The real fun began with the "Corsaire" pas de deux, with the Russian phenom Ivan Vasiliev in purple harem pants (the redesigned "Corsaire" has apparently dropped the turquoise). There was probably little rehearsal time with Reyes, since it was a last minute announcement, and Vasiliev proved an eager and courteous partner, even though some of the pirouettes were a bit off-center. In the opening adagio, Vasiliev showed off his strength, going up on his one-footed demi point while carrying Reyes over his head, but he didn't linger inordinately. The pure physicality of his dancing is breathtaking, but he has added more character, and combined servility with prowess, deferring to his ballerina.
Presumably to save time, the solos were eliminated, and after the adagio, the dancers tore into the fouettes and turns a la seconde. Reyes showed off her beautifully centered turns, throwing in doubles at will, and Vasiliev seemed to make up his whirly turns as he went along, much to the delight of the audience.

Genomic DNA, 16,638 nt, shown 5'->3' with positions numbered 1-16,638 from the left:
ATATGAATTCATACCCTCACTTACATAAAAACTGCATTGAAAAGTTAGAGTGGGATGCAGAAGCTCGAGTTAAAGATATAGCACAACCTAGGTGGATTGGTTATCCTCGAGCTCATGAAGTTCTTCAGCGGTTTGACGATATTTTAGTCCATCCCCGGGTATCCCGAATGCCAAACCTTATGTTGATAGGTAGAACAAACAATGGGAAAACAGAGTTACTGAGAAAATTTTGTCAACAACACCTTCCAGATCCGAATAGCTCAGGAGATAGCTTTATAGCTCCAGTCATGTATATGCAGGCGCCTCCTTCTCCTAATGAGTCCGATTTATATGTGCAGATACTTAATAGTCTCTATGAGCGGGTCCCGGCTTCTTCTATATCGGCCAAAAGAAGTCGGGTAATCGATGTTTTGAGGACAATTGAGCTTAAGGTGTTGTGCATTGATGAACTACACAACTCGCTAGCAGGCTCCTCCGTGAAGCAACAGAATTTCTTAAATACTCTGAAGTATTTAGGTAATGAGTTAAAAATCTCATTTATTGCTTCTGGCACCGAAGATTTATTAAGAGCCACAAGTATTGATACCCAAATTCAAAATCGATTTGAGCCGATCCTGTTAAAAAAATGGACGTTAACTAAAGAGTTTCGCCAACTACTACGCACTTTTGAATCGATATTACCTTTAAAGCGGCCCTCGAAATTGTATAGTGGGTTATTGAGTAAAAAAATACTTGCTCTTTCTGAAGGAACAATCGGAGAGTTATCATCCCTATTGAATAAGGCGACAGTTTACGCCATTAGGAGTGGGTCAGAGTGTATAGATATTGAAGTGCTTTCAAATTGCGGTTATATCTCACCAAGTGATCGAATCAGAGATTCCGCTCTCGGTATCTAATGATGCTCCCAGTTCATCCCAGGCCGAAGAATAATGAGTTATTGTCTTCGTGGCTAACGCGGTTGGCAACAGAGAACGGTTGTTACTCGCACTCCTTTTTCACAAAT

Ratmansky's "Symphony #9" isn't typical gala fare, since it is dark, enigmatic, and dense. It is also a profoundly moving work, rich and haunting. Simone Messmer and Craig Salstein, two of ABT's most dynamic soloists, danced the opening couple. Salstein seemed to be a Till Eulenspiegel figure, disrupting the dancers as he flew around. He danced with a grounded power and fierce commitment, and has rarely looked better. He and Messmer seemed to have a secret language as they gestured to each other; the ballet has oblique references to military measures, but, like the symphony, its references to war are oblique.